On the way to the bowling alley we finished listening to The Indian in the Cupboard. The boys really loved this book and were overjoyed when we discovered that it was part of a book series. We requested the others as books on CD from the library as well as requesting the movie to watch later in the week. We had a great time bowling. I made Ian bowl without the bumpers, which caused some grumbling at first, but I really thought he was old enough and skilled enough to bowl without them. Once he stopped grumbling and really focused on bowling he managed to get 6-8 pins down each time. He was still disappointed but I thought that was pretty darn good for the first time not using bumpers. Alec, once again, kicked all of our butts and I warned him that I won't be allowing him to use bumpers much longer either. Evan accidentally bowled for Ian once and without the bumpers managed to get 8 pins down with his first ball! After that Ian and Evan took turns switching off on each other so Evan occasionally bowled without bumpers and Ian got to take turns bowling with the bumpers. It was funny because they both almost always got 8 or so pins down and usually the same number for each other. Sometimes I think perhaps we don't give kids enough credit. If none of the boys had ever bowled with bumpers they probably wouldn't have had any problems and they certainly wouldn't have noticed anything missing. I think we have so many things set up to "make it easier" for kids that we don't always make it easier for them-- we make it sound hard and daunting and I think it makes kids more afraid to try. Anyway, we had fun bowling and, while not only working on gross motor skills and good sportsmanship, we also worked on a lot of math skills. We try to beat the scoreboard in tallying how many pins are knocked down, counting how many pins are left and even adding it to the old scores. They boys often calculate how many points they are ahead or behind by and ask if they're right. The three lanes next to us were filled with mentally and physically handicapped adults who were bowling (some on their own, some with a "friend", and some with special apparatuses) so we got an added lesson in human development. I didn't really have to teach tolerance though as the boys were just curious and smiled as they watched them all have fun too.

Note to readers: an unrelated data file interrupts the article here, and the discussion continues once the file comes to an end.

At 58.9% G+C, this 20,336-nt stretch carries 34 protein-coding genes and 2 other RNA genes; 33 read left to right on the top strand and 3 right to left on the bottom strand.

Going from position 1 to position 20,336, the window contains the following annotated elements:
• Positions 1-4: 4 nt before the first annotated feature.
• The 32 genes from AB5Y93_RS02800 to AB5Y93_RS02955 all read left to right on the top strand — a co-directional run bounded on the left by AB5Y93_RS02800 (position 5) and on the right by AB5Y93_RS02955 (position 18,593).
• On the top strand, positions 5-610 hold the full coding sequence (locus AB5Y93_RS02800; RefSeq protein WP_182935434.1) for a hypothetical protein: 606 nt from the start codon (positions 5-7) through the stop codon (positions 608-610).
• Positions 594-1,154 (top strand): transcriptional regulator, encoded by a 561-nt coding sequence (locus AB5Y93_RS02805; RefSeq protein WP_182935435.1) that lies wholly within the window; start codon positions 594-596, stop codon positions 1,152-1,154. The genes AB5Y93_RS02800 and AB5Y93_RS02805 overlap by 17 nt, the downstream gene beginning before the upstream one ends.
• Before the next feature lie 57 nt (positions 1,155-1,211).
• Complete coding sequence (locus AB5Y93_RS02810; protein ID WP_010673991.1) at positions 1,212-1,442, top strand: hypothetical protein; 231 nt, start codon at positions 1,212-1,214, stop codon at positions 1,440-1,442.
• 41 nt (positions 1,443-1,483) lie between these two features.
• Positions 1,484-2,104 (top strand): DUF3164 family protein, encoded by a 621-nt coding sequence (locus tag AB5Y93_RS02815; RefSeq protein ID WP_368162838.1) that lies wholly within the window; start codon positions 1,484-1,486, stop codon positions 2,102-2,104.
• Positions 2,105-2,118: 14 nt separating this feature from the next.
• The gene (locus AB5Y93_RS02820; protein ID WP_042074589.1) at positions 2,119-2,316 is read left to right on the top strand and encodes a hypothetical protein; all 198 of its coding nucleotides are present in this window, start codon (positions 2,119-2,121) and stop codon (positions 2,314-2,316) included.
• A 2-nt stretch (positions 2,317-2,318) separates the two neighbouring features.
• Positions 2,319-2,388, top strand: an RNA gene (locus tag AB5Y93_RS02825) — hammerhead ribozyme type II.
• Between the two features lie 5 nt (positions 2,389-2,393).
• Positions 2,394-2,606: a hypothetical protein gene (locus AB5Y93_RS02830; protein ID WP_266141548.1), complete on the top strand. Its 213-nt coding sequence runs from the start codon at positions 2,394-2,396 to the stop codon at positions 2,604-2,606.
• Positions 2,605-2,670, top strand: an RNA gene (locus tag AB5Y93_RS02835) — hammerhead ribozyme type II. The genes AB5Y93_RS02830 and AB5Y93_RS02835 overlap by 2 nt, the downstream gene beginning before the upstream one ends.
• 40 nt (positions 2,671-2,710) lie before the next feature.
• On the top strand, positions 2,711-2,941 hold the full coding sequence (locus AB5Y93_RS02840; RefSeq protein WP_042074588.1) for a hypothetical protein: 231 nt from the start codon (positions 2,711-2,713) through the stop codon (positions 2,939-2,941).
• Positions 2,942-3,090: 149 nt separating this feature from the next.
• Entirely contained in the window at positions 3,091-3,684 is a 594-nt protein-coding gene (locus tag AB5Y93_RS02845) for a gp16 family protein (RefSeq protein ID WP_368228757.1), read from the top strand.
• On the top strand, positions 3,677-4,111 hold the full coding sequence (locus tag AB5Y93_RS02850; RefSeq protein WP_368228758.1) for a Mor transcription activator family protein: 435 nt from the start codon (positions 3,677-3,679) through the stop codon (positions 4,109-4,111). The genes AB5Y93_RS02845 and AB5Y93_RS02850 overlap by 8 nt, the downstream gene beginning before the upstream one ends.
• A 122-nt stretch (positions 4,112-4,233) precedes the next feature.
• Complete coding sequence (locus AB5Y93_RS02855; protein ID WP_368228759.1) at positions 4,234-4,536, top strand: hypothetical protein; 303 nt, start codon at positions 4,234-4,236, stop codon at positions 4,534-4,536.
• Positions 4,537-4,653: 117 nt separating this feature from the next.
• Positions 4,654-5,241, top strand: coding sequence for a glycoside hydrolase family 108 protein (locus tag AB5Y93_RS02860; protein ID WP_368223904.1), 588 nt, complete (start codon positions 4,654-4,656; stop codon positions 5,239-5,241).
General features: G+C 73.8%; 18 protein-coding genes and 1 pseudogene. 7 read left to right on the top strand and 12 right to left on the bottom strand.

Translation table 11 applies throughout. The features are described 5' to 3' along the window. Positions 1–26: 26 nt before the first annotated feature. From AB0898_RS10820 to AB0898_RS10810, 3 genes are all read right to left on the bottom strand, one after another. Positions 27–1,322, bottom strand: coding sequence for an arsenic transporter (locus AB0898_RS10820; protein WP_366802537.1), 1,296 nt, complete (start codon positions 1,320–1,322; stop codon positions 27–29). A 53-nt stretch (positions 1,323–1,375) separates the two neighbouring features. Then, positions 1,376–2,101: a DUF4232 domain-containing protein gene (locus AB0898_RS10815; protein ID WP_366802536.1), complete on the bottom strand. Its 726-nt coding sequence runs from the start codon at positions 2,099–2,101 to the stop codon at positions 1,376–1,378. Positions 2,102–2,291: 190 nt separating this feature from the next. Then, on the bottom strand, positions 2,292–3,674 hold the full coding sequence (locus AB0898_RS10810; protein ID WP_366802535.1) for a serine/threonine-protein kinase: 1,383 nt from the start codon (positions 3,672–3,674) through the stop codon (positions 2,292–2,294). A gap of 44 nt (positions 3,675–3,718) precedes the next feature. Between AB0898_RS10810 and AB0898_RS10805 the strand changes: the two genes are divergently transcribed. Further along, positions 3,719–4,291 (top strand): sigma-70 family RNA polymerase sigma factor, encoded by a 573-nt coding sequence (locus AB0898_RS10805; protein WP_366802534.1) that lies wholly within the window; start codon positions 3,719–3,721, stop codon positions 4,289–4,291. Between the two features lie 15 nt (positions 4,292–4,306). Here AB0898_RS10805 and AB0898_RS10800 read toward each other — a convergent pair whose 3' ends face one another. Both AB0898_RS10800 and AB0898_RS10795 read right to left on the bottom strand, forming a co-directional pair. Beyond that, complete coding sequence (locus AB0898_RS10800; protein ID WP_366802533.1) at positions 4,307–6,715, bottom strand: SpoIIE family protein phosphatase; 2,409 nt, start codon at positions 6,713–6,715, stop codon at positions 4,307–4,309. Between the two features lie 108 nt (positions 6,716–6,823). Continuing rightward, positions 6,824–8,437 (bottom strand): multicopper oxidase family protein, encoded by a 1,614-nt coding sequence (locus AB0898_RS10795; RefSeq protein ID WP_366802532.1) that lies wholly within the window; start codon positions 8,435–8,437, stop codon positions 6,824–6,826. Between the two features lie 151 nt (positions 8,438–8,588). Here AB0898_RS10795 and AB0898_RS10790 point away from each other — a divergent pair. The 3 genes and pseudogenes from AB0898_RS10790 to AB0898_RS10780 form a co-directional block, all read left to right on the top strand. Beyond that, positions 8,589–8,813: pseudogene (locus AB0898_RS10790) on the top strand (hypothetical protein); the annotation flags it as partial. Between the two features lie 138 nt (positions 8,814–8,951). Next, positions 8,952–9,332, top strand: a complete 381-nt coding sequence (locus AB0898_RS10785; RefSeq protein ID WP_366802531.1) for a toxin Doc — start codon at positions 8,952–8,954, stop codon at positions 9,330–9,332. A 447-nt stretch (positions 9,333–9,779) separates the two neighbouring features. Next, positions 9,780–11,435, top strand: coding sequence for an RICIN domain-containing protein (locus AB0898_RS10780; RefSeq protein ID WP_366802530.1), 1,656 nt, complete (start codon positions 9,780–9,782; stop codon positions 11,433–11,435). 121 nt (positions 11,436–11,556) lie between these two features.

After bowling, we went to do a few errands and started listening to The Boxcar Children The Mystery In the Computer Game. All three boys were very helpful in the stores and we finished in record time. Once home, the boys ate lunch and Ian headed outside. The other two boys chose to stay inside for a bit longer and played Lego's, Beyblades and with various Ben 10 & Mario characters. We all slowly migrated outside and the boys fed the ducks. Ian and Evan went swimming and I thought we were done for the day.
The boys reminded me that I had a surprise treat planned for them and so I pulled out the supplies we needed to run a blind taste test of various ice cream flavors. We read Ice Cream: The Full Scoop and Follow and Ice Cream Cone Around the World where we learned a few new things about how ice cream was made. We discussed how we make ice cream at home. We talked about the different crops from around the world that were used in making ice cream and got in a little geography lesson as I asked each boy where each place was on the map. The kids all knew Madagascar was off the coast of Africa! After reading I tied scarves around their heads, making sure to cover their eyes and gave them each a spoonful of ice cream. They had to sniff, make a prediction, taste it and see if they could identify the ice cream flavors. We tried it with four different flavors-- chocolate (which they all got!), mint chocolate chip (which they also got), butter crunch (they all guessed vanilla and perhaps caramel), and finally toffee heath bar crunch, (they knew vanilla, fudge and the same crunchy things from the butter crunch ice cream). Mostly, they just enjoyed eating the ice cream!